Mary, an active church member, assisted in the building campaign of Claremore’s First Baptist Church, “an institution she loved and worked faithfully in.” [CP 6-7-1928]. She entertained The Baptist Ladies’ Aid in her home and served as hostess to the Woman’s Baptist Missionary Society (W.B.M.S) becoming its president in 1918. A regular delegate/ attendee to the District and National Baptist Conventions, Mary traveled to Sapulpa, Dewey, and the Emanuel Baptist Church, Tulsa, Oklahoma; as well as across the United States to Atlanta, Georgia; Washington, D.C.; and Jacksonville, Florida, on church business. While in Florida, she even took a side trip to Cuba!
Mary traveled extensively to Colorado, California, Canada, and Missouri; to Commerce and later Miami, Oklahoma, to visit son Ross and family; to Norman, Oklahoma, where her younger sons attended the University of Oklahoma; to Houston, Texas, to visit Wayne and family; and to Newport, Rhode Island, to visit her son Bourke, who was stationed there during WWI, serving the U.S. Navy in the Mosquito fleet.
But life was hard; Mary Bayless suffered not only the loss of her husband, but three children preceded her in death. Too large to manage, July 1919, Mrs. Bayless left her beloved Belvidere, six months after Earle’s death, to reside in a smaller home on East Second Street [CP 7-24-1919]. Ironically, Belvidere was turned into a hospital thereafter.
Remembered as “a quiet, retiring sort of woman, but her life was filled with kind deeds,” June 7, 1928, at age 72, The Claremore Daily Progress sadly informed the community, “Another of Claremore’s Christian women has been called to the home of the Father, after a lifetime of labor and love. Mrs. Mary M. Bayless died at the home of her son, Bourke H. Bayless, on East Fourth Street, at 3:45 Thursday morning, June 7th, following an attack of the flu which resulted in pneumonia complications. The end came quietly with moments of consciousness, although she did not recognize even members of the family in the last hours.”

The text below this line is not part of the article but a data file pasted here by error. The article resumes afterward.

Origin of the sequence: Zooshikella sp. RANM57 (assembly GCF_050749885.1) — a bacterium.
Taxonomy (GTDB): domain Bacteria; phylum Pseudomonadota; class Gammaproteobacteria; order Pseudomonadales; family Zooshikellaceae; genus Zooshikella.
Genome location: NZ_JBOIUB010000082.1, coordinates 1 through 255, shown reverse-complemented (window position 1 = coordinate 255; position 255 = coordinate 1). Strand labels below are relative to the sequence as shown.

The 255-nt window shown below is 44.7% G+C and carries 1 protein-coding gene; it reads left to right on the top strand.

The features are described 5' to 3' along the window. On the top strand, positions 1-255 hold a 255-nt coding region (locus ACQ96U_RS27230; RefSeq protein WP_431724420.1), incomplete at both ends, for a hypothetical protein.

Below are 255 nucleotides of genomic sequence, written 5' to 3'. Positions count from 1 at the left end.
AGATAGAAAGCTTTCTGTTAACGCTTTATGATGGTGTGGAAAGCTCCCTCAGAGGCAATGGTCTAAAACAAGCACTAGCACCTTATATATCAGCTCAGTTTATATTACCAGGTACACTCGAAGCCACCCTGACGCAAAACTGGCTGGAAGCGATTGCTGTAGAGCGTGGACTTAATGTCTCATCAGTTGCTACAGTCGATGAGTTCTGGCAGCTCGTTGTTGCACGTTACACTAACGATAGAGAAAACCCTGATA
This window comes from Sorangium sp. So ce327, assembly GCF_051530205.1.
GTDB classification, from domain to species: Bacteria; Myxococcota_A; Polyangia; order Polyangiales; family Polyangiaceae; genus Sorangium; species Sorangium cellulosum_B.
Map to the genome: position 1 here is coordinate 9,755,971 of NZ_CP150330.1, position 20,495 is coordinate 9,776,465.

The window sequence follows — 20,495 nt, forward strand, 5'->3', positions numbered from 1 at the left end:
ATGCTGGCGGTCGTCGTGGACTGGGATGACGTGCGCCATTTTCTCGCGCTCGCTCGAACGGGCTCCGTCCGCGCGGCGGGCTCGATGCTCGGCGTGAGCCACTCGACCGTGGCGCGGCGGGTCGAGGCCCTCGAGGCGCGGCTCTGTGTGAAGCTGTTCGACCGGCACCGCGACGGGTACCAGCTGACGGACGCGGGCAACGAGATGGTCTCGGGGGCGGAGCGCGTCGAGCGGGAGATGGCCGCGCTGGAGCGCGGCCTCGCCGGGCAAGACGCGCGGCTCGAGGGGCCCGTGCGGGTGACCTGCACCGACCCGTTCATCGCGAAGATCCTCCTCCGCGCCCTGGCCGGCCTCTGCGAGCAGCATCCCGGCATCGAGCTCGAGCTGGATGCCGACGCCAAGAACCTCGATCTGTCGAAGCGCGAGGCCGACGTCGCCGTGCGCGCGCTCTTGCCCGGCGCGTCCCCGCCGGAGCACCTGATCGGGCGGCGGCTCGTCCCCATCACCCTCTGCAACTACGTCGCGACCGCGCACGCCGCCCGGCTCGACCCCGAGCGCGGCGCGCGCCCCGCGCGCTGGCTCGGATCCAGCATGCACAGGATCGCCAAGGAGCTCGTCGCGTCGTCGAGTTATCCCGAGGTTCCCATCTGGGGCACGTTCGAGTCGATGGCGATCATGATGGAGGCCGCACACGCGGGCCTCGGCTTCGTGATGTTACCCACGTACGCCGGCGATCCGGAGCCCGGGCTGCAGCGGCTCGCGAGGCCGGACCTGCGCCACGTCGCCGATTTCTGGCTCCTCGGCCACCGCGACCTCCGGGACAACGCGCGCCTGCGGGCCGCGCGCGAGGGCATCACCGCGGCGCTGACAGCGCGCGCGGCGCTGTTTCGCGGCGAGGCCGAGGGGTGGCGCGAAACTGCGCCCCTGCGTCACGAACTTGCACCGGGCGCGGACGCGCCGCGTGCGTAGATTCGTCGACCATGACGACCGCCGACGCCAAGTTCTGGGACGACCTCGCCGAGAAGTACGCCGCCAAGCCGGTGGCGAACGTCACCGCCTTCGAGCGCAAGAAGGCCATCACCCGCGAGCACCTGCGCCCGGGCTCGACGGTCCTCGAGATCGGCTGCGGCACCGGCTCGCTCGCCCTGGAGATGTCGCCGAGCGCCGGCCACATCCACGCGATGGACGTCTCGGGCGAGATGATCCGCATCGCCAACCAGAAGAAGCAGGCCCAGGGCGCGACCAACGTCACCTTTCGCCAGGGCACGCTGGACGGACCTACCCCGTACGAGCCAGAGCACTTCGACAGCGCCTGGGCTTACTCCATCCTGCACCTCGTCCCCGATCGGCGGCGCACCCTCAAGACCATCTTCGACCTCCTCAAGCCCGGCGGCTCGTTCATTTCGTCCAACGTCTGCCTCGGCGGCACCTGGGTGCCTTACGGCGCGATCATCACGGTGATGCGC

The Claremore Messenger added, “With the death of Mrs. Bayless, the community suffers a distinct loss. She has been a resident of Claremore for some 20 years, and during that time has been an earnest worker in the church and was interested at all times in civic enterprises and in the betterment of Claremore.”
In a Claremore Progress interview, September 13, 1992, Mary Bayless’s granddaughter recalled, “Grandma Bayless was a very small woman about five-foot-three, blond hair and the most beautiful blue eyes… She was the kindest woman that ever lived.”
So, what is the point of resurrecting Mrs. Bayless’s story? I wish there was more space to share all the details of her magnanimous goodwill toward others despite her own suffering. Mary’s name is derived from the Hebrew word “Mara” a word meaning “bitter.” It is the name an ancient Hebrew woman, Naomi, gave herself when she suffered similar overwhelming tragedies in life - the death of her husband and two grown children and the removal to a new home because of these dire circumstances. Mrs. Bayless could have given in to such bitterness; instead, she reached out in quiet strength and kindness to those in need in her community. Because of her own suffering, she had the credibility to help others who suffered.
Mary Bayless brought grace to the wilderness of early day Claremore. The Lord only knows the far-reaching effects of the good works and the random acts of kindness this pioneer mother performed in her lifetime. We would do well to follow Mrs. Bayless’s example. We would do well to go and do likewise.
Christa Rice is a Claremore history enthusiast and a columnist for Claremore Progress.